We’ve been exploring social learning in climate change for three years in the Climate Change and Social Learning (CCSL) project. But in the world wide web, social learning is much more closely related to social media. What to make of it?
An AgKnowledge Innovation Process Share Fair recently took place (25-26 May 2015) at the Addis Ababa campus of the International Livestock Research Institute (ILRI) to discuss this central message. The fair focused on what too many people tend to forget often: the process (of innovation) and the need for process literacy.
Earlier this month, International Livestock Research Institute (ILRI)’s Communications and Knowledge Management (CKM) team led a five-day Communications and Knowledge Sharing training workshop with research and teaching staff at the IGAD Sheikh Technical Veterinary School and Reference Centre (ISTVS) in Somaliland.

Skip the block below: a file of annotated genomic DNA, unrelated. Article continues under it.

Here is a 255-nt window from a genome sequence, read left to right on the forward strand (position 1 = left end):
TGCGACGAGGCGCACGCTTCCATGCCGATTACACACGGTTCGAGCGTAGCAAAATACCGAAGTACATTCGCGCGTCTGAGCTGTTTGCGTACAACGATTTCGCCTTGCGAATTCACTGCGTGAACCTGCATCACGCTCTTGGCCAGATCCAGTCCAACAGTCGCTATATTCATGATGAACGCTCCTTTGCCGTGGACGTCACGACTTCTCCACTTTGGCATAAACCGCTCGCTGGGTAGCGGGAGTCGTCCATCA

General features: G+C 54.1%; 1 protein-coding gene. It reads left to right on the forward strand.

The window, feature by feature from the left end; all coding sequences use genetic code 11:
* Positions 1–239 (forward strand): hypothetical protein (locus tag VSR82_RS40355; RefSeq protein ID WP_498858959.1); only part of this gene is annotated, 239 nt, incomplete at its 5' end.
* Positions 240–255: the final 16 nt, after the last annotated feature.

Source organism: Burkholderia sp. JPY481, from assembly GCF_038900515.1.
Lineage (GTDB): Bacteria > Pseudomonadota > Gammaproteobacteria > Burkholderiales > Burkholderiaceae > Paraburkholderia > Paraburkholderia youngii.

Liya Dejene reflects on a one-day workshop for communicators organized by Farming First and the International Food Policy Research Institute (IFPRI) prior to IFPRI’s 2020 conference on “Building Resilience for Food and Nutrition Security” in Addis Ababa, Ethiopia.
ILRI has been using wikis since at least 2009 and they have been used extensively in projects such as the Nile Basin Development Challenge, Africa RISING, and the Livestock and Fish research program.
On 10-11 March 2014, Tezira Lore shared some examples of ways that ILRI has integrated social media in its communication strategy towards enhancing the discoverability of research outputs.
Among many platforms and apps developed, my attention caught by a platform called Mkulima (a young farmer helping a young farmer) which is a social media platform to engage young farmers.